Hepatitis D


Hepatitis Delta


Hepatitis D virus (HDV) is an RNA virus that is structurally unrelated to hepatitis A, hepatitis B, or hepatitis C virus. It was discovered in 1977. HDV causes a unique infection that requires the assistance of viral particles from hepatitis B virus (HBV) to replicate and infect other hepatocytes. Its clinical course is varied and ranges from acute, self-limited infection to acute, fulminant liver failure. Chronic liver infection can lead to end-stage liver disease and associated complications.


When a person becomes infected with the hepatitis D virus (HDV), the virus begins to multiply within the liver. Fourteen days to 180 days later, a person may develop hepatitis D symptoms.

However, not everyone infected with the hepatitis D virus will actually have symptoms. Also, some of the people who do develop symptoms will have only very mild symptoms. You can look and feel perfectly healthy, yet still be infected with the disease and infect others.

For a person with hepatitis D, symptoms (especially early symptoms) may include one or several of the following:

- Fatigue

- Excessive tiredness

- Not feeling very hungry

- Nausea or vomiting

- Diarrhea

- A low-grade fever

- Muscle pain

- Joint pain

- Sore throat

- Mild abdominal pain (or stomach pain)

- Dark urine

- Light-colored stool.

Often, these early symptoms may be confused with those commonly seen with the stomach flu.

Jaundice (yellowing of the skin or the whites of the eyes) usually occurs several days after early symptoms of hepatitis D first appear. However, it may occur up to two weeks after symptoms begin. At this point, early symptoms tend to improve; but other new symptoms, such as abdominal pain (or stomach pain) on the right side, may appear.


Hepatitis D is caused by the hepatitis delta virus (HDV), a defective RNA virus. HDV requires the help of a hepadnavirus like hepatitis B virus (HBV) for its own replication.

The routes of transmission of hepatitis D (HDV) are similar to those for hepatitis B(HBV). Infection is largely restricted to persons at high risk of hepatitis B infection, particularly injecting drug users and persons receiving clotting factor concentrates. HDV is transmitted through percutaneous or mucosal contact with infectious blood and can be acquired either as a coinfection with HBV or as superinfection in persons with HBV infection.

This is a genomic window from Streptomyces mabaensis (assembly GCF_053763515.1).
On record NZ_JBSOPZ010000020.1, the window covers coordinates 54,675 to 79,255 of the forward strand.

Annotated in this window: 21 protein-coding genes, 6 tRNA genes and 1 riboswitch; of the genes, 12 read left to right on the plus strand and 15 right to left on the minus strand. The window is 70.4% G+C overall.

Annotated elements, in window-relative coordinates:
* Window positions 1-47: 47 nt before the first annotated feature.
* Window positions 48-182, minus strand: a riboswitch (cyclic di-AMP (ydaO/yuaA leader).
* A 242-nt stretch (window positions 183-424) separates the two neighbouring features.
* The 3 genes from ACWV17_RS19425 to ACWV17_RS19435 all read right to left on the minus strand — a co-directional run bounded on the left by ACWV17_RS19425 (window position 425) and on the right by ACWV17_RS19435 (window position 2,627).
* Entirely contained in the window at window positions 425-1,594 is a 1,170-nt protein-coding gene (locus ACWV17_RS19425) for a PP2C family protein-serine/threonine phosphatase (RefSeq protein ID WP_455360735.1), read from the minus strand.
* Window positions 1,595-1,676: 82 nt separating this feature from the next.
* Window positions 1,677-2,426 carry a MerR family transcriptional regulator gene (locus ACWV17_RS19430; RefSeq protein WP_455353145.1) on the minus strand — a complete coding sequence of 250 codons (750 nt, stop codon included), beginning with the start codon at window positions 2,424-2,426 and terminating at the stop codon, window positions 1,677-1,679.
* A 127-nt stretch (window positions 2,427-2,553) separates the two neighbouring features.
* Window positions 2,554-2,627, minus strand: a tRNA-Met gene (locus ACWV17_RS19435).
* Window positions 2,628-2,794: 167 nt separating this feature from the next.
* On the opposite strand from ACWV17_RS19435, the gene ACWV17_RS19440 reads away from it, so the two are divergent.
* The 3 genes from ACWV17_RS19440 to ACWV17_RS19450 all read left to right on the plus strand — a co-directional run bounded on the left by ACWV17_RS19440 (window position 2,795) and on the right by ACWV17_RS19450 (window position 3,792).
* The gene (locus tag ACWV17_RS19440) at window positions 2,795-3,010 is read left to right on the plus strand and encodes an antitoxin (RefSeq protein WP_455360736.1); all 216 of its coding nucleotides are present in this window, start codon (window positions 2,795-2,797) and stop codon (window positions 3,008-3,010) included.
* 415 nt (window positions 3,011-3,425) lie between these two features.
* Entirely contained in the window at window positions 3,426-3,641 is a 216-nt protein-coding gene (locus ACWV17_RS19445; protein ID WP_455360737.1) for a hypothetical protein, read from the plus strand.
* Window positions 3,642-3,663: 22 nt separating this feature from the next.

Since HDV is dependent on HBV for replication, control of HDV infection is achieved by targeting HBV infections. All measures aimed at preventing the transmission of HBV will prevent the transmission of hepatitis D.

There is no vaccine for hepatitis D, but it can be prevented in persons who are not already HBV-infected by hepatitis B vaccination. HBV vaccination is therefore recommended to avoid HBV-HDV coinfection. However, HBV vaccination does not protect HBV carriers from infection by HDV and prevention of HBV-HDV superinfection can only be achieved through education to reduce risk behaviors (e.g. injecting drugs, tattooing).


Hepatitis D should be considered in any individual who is HBsAg positive or has evidence of recent HBV infection.

The diagnosis of acute hepatitis D is made after evaluation of serologic tests for the virus. Total anti-HDV are detected by commercially available radioimmunoassay (RIA) or enzyme immunoassay (EIA) kits.

The method of choice for the diagnosis of ongoing HDV infection should be RT-PCR, which can detect 10 to 100 copies of the HDV genome in infected serum.

Each of the markers of HDV infection, including IgM and IgG antibodies, disappears within months after recovery. In contrast, in chronic hepatitis D, HDV RNA, HDAg, and IgM and IgG anti-HD antibodies persist.


Persons with an acute HDV infection usually get better over 2 to 3 weeks. Liver enzyme levels return to normal within 16 weeks.

About 10% of those who are infected may develop long-term (chronic) liver inflammation (hepatitis).


Currently there is no effective antiviral therapy available for treatment of acute or chronic type D hepatitis.

For infected patients, massive doses of a-interferon (9 million units three times a week for 12 months or 5 million units daily for up to 12 months) have yielded remissions, but most patients remained positive for HDV despite the improved disease conditions.

The effect of interferon is considered to be most likely an indirect one, possibly via an effect on the helper hepadnavirus and/or on the immune response to the infections.

Acyclovir, ribavirin, lamivudine and synthetic analogues of thymosin have proved ineffective.